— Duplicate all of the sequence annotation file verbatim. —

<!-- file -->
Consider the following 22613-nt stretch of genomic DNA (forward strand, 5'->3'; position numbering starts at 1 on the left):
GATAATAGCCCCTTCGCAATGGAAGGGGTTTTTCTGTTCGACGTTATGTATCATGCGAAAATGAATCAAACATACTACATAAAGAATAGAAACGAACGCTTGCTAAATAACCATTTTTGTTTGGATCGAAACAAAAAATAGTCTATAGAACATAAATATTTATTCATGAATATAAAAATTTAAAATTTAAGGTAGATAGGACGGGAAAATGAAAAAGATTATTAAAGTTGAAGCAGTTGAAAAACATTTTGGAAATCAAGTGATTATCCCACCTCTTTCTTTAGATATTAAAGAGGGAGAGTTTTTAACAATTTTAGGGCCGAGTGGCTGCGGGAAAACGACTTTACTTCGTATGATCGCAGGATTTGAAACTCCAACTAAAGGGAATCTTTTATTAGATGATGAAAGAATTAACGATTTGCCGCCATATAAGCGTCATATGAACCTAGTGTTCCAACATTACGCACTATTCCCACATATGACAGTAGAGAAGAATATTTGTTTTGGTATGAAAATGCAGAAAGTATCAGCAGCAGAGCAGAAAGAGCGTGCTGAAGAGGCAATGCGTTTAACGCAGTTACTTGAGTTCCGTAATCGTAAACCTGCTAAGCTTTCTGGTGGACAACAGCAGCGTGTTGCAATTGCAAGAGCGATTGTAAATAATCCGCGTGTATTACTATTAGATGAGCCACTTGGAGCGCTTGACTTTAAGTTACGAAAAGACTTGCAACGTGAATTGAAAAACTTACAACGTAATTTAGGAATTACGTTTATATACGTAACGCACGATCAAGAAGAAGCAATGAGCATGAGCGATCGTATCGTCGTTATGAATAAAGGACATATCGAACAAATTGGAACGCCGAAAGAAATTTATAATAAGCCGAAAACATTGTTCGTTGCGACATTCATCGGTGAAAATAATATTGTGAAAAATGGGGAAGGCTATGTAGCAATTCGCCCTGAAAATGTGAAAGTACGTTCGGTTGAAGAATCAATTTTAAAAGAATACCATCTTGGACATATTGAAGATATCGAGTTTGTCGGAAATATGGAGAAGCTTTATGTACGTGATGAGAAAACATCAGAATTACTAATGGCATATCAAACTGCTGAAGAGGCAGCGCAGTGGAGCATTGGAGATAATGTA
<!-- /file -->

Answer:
Consider the following 22613-nt stretch of genomic DNA (forward strand, 5'->3'; position numbering starts at 1 on the left):
GATAATAGCCCCTTCGCAATGGAAGGGGTTTTTCTGTTCGACGTTATGTATCATGCGAAAATGAATCAAACATACTACATAAAGAATAGAAACGAACGCTTGCTAAATAACCATTTTTGTTTGGATCGAAACAAAAAATAGTCTATAGAACATAAATATTTATTCATGAATATAAAAATTTAAAATTTAAGGTAGATAGGACGGGAAAATGAAAAAGATTATTAAAGTTGAAGCAGTTGAAAAACATTTTGGAAATCAAGTGATTATCCCACCTCTTTCTTTAGATATTAAAGAGGGAGAGTTTTTAACAATTTTAGGGCCGAGTGGCTGCGGGAAAACGACTTTACTTCGTATGATCGCAGGATTTGAAACTCCAACTAAAGGGAATCTTTTATTAGATGATGAAAGAATTAACGATTTGCCGCCATATAAGCGTCATATGAACCTAGTGTTCCAACATTACGCACTATTCCCACATATGACAGTAGAGAAGAATATTTGTTTTGGTATGAAAATGCAGAAAGTATCAGCAGCAGAGCAGAAAGAGCGTGCTGAAGAGGCAATGCGTTTAACGCAGTTACTTGAGTTCCGTAATCGTAAACCTGCTAAGCTTTCTGGTGGACAACAGCAGCGTGTTGCAATTGCAAGAGCGATTGTAAATAATCCGCGTGTATTACTATTAGATGAGCCACTTGGAGCGCTTGACTTTAAGTTACGAAAAGACTTGCAACGTGAATTGAAAAACTTACAACGTAATTTAGGAATTACGTTTATATACGTAACGCACGATCAAGAAGAAGCAATGAGCATGAGCGATCGTATCGTCGTTATGAATAAAGGACATATCGAACAAATTGGAACGCCGAAAGAAATTTATAATAAGCCGAAAACATTGTTCGTTGCGACATTCATCGGTGAAAATAATATTGTGAAAAATGGGGAAGGCTATGTAGCAATTCGCCCTGAAAATGTGAAAGTACGTTCGGTTGAAGAATCAATTTTAAAAGAATACCATCTTGGACATATTGAAGATATCGAGTTTGTCGGAAATATGGAGAAGCTTTATGTACGTGATGAGAAAACATCAGAATTACTAATGGCATATCAAACTGCTGAAGAGGCAGCGCAGTGGAGCATTGGAGATAATGTA